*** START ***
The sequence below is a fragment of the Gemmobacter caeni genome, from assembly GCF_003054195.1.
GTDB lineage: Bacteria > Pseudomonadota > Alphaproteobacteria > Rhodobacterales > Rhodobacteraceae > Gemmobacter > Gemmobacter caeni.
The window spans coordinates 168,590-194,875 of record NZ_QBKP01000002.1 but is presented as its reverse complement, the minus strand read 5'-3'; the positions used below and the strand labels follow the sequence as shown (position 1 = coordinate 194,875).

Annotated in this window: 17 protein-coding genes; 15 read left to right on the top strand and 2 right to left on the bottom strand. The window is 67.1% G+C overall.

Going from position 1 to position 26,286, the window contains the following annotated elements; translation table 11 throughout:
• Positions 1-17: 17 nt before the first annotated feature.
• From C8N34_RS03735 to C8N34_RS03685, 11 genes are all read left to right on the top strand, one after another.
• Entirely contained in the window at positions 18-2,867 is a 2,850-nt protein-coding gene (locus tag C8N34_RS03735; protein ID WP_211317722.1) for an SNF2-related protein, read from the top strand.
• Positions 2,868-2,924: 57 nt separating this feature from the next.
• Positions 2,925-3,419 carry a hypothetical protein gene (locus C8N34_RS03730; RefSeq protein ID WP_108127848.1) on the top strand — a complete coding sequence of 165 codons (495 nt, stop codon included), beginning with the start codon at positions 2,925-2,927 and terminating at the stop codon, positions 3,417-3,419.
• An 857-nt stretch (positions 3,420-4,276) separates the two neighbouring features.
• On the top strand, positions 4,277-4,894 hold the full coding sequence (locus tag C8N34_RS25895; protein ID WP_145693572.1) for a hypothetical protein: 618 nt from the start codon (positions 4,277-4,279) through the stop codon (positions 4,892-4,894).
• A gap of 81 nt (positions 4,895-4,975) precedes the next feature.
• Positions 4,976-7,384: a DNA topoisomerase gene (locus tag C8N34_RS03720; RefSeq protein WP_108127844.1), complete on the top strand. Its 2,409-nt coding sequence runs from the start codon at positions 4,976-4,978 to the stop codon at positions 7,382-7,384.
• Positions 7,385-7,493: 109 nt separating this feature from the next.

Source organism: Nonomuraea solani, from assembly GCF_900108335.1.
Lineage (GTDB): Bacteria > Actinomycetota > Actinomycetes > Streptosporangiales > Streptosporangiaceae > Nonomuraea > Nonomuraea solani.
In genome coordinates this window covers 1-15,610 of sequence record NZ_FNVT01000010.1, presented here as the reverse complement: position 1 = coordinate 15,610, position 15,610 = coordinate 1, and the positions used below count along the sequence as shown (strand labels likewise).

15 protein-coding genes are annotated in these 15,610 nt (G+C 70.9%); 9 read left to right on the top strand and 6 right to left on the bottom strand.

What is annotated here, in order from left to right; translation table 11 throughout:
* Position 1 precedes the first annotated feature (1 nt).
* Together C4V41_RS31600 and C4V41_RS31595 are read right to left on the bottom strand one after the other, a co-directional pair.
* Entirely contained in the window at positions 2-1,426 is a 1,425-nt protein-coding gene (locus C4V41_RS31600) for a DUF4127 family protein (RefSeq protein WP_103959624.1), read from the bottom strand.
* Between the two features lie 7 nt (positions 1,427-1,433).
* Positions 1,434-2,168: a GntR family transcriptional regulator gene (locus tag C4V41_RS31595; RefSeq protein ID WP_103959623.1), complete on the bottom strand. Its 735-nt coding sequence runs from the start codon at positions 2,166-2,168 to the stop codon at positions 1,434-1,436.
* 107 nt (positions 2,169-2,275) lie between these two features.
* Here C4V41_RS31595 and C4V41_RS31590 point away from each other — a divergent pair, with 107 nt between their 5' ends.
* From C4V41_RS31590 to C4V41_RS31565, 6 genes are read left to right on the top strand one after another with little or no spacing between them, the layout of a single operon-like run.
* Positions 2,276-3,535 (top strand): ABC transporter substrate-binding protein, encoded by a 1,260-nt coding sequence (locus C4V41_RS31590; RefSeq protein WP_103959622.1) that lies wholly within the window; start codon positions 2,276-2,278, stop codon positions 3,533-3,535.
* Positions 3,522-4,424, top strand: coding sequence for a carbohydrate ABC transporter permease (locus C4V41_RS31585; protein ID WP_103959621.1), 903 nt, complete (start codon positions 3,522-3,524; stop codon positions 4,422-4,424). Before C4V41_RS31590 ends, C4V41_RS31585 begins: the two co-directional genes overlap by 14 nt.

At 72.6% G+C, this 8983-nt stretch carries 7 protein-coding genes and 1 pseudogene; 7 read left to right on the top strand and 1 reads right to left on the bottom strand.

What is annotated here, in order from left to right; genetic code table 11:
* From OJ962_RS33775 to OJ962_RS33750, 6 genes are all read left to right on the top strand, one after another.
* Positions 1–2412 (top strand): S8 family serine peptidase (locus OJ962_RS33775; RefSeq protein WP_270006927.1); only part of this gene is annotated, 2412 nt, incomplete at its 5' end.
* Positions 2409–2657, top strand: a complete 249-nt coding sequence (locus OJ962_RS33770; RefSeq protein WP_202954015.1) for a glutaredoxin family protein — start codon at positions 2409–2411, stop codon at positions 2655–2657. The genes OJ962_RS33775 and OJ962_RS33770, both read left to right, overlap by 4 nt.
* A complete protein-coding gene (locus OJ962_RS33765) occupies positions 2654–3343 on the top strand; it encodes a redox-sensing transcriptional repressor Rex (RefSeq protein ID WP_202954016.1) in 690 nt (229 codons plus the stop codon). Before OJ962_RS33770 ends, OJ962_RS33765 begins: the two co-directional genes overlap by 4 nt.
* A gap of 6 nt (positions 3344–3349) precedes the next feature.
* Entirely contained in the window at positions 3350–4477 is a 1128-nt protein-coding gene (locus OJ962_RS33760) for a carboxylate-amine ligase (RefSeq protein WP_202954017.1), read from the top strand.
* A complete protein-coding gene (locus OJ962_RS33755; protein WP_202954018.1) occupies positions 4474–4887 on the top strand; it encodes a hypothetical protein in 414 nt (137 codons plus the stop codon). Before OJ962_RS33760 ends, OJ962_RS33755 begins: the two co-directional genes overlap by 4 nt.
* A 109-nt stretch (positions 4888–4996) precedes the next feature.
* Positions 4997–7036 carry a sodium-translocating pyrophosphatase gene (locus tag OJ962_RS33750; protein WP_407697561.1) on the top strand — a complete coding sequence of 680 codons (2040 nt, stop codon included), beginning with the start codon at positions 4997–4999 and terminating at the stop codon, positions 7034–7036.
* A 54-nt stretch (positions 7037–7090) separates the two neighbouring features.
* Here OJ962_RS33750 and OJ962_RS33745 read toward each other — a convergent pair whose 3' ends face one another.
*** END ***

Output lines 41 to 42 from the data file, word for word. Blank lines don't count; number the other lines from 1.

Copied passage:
* Positions 4997–7036 carry a sodium-translocating pyrophosphatase gene (locus tag OJ962_RS33750; protein WP_407697561.1) on the top strand — a complete coding sequence of 680 codons (2040 nt, stop codon included), beginning with the start codon at positions 4997–4999 and terminating at the stop codon, positions 7034–7036.
* A 54-nt stretch (positions 7037–7090) separates the two neighbouring features.